Denius, Renowned Longhorns Booster and War Hero, Passes
A Kappa Alpha brother who was a member of America’s Greatest Generation, an author, and a legendary supporter of his alma mater’s football team, died on July 29 at age 93 at his Tarrytown, Texas home. Franklin W. Denius (Omicron–Texas ’46) was the epitome of a KA brother and gentleman, defending and supporting those in need while living every second of his life to the fullest.
The Texas Longhorns’ special teams at the University of Texas are called “The Special Forces” in honor of Denius, a long-time supporter of the football team who, legend has it, attended more Longhorn football games and practices than any coach over more than 70 years. The Longhorns practice on fields named in his honor on land donated by the Cain Foundation, the non-profit philanthropic organization that Denius was the director of, and which was started by his uncle Wofford Cain. “Frank Denius was the ultimate Longhorn,” said UT President Gregory L. Fenves.
Denius was a hero of World War II who received two Purple Hearts, four Silver Stars and a Presidential Unit Citation. After the war he graduated from UT with a degree in business and from the UT Law School in 1949. He then joined one of Austin’s leading law firms, spending nearly 30 years with the firm before entering private practice, where he specialized in representing utility and oil and gas companies before the Texas Railroad Commission. He was a longtime president of Southern Union Gas and director of JP Morgan Chase Bank.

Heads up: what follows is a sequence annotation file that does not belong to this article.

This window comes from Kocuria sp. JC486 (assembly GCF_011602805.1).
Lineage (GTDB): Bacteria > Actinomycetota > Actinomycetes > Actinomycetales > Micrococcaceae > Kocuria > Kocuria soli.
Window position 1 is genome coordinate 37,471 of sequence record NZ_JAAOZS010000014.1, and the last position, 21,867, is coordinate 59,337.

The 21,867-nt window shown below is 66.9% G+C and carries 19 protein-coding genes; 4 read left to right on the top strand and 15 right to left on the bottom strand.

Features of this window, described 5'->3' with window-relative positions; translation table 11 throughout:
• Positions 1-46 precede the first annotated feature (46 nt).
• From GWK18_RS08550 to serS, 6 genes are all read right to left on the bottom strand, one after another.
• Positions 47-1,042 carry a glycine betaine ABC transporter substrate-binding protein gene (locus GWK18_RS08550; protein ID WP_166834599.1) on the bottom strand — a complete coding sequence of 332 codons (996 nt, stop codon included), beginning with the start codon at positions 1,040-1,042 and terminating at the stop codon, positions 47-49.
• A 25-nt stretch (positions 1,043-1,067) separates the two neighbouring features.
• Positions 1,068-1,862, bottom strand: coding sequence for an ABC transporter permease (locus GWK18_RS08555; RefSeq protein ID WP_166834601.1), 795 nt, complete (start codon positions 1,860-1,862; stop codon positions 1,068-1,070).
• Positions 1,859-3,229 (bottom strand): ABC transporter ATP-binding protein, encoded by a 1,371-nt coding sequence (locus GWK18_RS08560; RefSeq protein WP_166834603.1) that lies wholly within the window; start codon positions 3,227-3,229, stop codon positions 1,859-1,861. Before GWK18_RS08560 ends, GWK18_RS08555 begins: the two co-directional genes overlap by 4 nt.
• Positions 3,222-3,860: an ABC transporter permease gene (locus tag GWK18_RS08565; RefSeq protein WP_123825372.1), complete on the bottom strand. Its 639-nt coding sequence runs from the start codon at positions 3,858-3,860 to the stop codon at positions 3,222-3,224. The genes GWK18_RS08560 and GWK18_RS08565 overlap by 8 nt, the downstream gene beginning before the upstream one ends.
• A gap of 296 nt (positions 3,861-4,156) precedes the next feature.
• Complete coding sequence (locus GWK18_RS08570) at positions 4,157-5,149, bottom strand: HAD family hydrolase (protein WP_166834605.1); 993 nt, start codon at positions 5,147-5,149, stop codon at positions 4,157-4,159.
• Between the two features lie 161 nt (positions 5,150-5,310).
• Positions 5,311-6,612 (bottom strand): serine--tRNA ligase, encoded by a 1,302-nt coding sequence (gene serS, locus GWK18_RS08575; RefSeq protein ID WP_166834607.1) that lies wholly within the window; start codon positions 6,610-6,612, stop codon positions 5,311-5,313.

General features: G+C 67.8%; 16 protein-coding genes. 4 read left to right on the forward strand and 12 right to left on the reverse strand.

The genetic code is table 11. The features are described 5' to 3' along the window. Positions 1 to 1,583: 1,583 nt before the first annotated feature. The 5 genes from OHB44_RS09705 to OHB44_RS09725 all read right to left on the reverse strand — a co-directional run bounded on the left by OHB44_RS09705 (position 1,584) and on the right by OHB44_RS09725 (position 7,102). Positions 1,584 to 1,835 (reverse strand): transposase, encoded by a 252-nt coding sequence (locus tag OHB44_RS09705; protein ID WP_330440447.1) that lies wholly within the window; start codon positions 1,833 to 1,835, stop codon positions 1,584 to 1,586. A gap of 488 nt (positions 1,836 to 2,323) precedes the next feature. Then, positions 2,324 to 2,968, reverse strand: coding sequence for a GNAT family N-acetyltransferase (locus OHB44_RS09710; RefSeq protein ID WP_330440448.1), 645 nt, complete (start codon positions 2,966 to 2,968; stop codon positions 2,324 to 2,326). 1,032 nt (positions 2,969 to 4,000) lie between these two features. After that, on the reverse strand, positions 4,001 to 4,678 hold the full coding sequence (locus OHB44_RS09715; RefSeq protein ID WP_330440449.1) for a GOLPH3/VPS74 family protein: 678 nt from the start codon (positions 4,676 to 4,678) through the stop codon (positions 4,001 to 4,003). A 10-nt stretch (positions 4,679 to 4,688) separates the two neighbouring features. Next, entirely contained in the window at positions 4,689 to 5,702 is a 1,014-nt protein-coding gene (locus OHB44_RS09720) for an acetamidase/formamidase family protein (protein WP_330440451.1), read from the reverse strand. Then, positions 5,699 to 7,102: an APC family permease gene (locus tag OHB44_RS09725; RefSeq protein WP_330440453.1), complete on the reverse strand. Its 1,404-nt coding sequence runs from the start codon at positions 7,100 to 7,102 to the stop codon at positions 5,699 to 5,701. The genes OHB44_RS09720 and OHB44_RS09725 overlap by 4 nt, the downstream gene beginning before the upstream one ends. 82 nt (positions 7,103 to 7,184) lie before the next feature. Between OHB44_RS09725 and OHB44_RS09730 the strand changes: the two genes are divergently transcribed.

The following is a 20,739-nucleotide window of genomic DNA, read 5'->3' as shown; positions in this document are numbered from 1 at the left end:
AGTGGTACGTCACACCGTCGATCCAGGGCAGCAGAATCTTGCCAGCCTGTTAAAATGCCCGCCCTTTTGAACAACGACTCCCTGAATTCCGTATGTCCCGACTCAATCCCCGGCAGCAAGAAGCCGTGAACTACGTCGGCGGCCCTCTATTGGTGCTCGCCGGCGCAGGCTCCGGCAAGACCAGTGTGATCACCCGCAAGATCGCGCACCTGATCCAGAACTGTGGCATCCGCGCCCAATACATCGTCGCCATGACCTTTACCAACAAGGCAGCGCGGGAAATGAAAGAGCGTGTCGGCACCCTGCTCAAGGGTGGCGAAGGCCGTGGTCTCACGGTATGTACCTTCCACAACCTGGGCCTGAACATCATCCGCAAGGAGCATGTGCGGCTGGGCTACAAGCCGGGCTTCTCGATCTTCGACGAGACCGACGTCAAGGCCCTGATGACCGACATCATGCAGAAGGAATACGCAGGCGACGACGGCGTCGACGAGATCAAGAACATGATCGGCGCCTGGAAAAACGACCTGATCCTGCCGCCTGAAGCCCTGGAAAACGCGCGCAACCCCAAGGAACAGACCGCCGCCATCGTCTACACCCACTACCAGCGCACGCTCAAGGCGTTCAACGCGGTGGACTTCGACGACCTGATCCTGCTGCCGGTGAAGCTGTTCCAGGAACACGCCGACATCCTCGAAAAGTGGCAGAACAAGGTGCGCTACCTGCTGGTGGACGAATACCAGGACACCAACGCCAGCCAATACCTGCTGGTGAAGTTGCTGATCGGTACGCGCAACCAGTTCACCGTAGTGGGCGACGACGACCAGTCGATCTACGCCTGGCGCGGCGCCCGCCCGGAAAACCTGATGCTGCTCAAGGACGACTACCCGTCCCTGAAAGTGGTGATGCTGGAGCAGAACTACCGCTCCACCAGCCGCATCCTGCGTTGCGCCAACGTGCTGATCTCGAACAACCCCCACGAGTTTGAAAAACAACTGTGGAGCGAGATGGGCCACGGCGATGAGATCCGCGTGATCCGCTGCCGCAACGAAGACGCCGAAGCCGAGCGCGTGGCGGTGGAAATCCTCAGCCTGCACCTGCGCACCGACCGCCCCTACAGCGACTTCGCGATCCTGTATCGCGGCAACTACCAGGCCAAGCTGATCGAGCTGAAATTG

In his book On the Way: My Life and Times, Denius recounted how Texas operated in Lyndon Johnson’s prime, and described his role in helping build a regional university into a global leader. He was the father of Wofford Denius (Omicron–Texas ’71), a prominent Los Angeles entertainment attorney.
Denius was a member of the William A. Walsh Province Court of Honor and a member of the KAOEF’s Crimson & Gold Society.